A person who possesses this in a high degree is incapable of anything meager [sic] or vulgar in thought or action. (By contemplating beauty the character becomes beautiful). It is never found combined with great moral obliquity. I believe they cannot exist in the same character. One who is keenly alive to the beauty of nature will be equally susceptible to impressions of moral beauty.

"The mind is moulded by the objects it contemplates" there is nothing better calculated to educate & expand the soul, to cultivate the best stead5 & inform the heart with the study of nature. What room will there be for dark & malignant thoughts & evil passions in a mind pre-occupied with images of beauty & the feelings of joy and admiration which these inspire; I can conceive no greater penalty which could be inflicted on such a person than to be compelled to live in daily contagion with one of those heartless beings who can perceive no beauty which is not combined with utility. What does he discern in this but simply light by which he sees to plod his way, plow day to day through his daily toil: what sees he of it [beauty] in this fine and beautiful earth, but a spot on which he is to dig for a handful of its yellow dust & food as [one?] would be likely to exclaim in view of that grandest of nature's mark "what a glorious place for washing, steep Niagara would be". Far does he dredge through life without tasting the thousand streams of pleasure which a kind Providence has offered all around him.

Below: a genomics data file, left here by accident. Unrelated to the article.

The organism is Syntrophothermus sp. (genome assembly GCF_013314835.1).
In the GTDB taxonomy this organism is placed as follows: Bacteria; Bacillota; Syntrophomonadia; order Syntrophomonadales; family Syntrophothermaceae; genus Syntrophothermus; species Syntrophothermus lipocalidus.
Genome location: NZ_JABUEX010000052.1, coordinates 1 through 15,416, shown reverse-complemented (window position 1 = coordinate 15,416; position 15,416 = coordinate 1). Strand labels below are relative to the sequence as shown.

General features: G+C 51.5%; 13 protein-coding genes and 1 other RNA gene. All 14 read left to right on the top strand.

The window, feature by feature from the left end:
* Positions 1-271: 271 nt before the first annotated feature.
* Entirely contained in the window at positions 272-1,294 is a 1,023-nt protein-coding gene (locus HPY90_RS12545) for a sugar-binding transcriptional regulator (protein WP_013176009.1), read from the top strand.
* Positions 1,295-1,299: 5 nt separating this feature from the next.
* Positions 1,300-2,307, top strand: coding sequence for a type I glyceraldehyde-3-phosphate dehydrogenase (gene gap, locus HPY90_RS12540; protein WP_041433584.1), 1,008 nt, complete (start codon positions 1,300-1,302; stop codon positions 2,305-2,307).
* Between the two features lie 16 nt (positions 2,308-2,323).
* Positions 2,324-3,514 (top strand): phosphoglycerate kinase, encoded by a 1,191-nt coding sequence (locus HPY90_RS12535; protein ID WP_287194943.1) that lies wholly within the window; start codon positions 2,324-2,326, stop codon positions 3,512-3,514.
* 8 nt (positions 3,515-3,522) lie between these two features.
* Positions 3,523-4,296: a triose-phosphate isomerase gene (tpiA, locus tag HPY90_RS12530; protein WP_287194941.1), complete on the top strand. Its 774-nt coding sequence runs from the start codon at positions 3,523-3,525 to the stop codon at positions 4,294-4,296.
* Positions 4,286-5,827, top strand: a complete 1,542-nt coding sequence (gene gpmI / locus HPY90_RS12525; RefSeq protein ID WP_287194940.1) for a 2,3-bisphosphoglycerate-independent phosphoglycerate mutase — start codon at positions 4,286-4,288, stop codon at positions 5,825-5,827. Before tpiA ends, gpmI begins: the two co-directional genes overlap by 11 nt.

What though "Chords that vibrate sweetest pleasure
Thrill the deepest notes of woe."6

1 Margarette Barker Lerned (1809-41) lived in Hopkinton, N.H., and attended Adams Female Academy in 1824 and 1825. In 1824 she was fifteen years of age. When she graduated in 1825, she become a Primary School teacher until she married Dr. Calvin McQuesten at the age of twenty-two, in 1831. She died in 1841, at thirty-two years of age, just three days after the birth of her third child, who died six days later. Her only child to survive to maturity was Dr. Calvin Brooks McQuesten (1837-1912).

The Whitehern archive contains three essays on Beauty written by Margarette B. Lerned (W1109, W1125, & W1137). W1125 is named "The Love of the Beautiful," and it ends with: "The mind is moulded by the objects it contemplates. 'By contemplating beauty the character becomes beautiful.'" The most legible of this series of essays, W1137, is a complete essay extolling the vices and virtues of beauty.